The NJACC promotes Culture Change in care settings to improve the lives of individuals, their families and their caregivers. We uphold individualized care and services that reflect the choices and preferences of elders as opposed to care driven by institutional systems and routines. We also recognize the importance of warm and caring communities which offer opportunities for purpose and meaningful relationships.
The movement for person-centered care began more than 30 years ago. A number of long-term care communities in New Jersey, the United States, and around the world are actively engaged in changing their organizational cultures to reflect these values.
Much work remains to be done. The transformation from an institutional culture to person-centered care involves change on many levels: aligning federal and state policies and regulations; broadening the commitment of long-term care leaders and staff; and helping the public understand how person-centered care can dramatically improve quality of life and clinical care in residential and non-residential settings.
The NJACC plays a unique role in educating stakeholders about the importance of person-centered care and sharing information about how to implement these approaches. We seek to:
- Create a presence for Culture Change in New Jersey through mediums such as social media, our website, and an e-newsletter.
- The NJACC will focus on education for the masses.
- Host forums for stakeholders to share with each other, including best practices, success stories, and more.
- Connect with direct care workers and organizations that support them and honor their voices. We will work with established groups to determine their needs.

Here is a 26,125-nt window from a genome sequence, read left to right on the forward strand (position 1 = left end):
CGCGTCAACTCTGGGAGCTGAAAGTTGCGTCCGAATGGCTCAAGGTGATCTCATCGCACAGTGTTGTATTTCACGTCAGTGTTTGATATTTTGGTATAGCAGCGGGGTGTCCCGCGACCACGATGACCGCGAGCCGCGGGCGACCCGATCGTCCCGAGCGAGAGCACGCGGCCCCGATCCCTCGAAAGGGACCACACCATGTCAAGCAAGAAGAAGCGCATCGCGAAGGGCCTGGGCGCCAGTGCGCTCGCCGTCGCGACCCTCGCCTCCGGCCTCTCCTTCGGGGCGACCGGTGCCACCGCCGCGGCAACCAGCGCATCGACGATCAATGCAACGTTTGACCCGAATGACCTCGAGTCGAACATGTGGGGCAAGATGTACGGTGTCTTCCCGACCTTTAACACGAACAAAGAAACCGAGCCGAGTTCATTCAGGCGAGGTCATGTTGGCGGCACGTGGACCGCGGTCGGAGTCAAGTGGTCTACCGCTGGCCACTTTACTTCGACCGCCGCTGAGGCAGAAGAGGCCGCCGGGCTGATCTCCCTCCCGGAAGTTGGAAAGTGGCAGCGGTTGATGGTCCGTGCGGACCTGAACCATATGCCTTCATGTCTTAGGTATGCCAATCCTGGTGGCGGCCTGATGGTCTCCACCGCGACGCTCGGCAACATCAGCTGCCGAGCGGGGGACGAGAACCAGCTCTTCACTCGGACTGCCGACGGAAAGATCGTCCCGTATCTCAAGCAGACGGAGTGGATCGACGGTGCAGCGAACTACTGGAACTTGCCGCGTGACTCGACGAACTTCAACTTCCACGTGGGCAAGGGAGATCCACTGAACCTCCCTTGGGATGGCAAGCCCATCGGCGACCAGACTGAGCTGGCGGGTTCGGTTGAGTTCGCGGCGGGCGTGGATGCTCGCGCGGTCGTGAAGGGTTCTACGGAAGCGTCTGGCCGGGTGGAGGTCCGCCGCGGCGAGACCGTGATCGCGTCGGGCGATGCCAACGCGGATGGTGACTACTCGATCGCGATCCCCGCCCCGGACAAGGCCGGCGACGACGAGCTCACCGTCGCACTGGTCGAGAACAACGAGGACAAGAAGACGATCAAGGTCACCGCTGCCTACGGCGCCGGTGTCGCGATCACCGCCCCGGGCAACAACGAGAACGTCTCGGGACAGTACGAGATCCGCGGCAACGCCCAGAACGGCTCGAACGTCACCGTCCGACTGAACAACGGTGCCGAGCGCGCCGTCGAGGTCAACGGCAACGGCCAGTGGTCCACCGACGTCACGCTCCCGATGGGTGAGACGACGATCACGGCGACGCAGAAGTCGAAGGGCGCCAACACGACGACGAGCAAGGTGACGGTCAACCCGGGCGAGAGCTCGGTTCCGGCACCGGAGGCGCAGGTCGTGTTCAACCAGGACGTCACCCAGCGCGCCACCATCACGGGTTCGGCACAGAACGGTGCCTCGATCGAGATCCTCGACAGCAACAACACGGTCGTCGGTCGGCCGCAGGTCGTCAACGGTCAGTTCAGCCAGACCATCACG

- Promote culture change theories and practices to the future leaders of long-term care, utilizing support networks, education, and more.
The NJACC is one of twenty-one state organizations affiliated with Pioneer Network, the national voice of culture change. We share its values and principles:
- Know each person
- Each person can and does make a difference
- Relationship is the fundamental building block of a transformed culture
- Respond to spirit, as well as mind and body
- Risk taking is a normal part of life
- Put person before task
- All elders are entitled to self-determination wherever they live
- Community is the antidote to institutionalization
- Do unto other as you would have them do unto you
- Promote the growth and development of all
- Shape and use the potential of the environment in all its aspects: physical, organizational, psycho/social/spiritual
- Practice self-examination, searching for new creativity and opportunities for doing better
- Recognize that culture change and transformation are not destinations but a journey; always a work in progress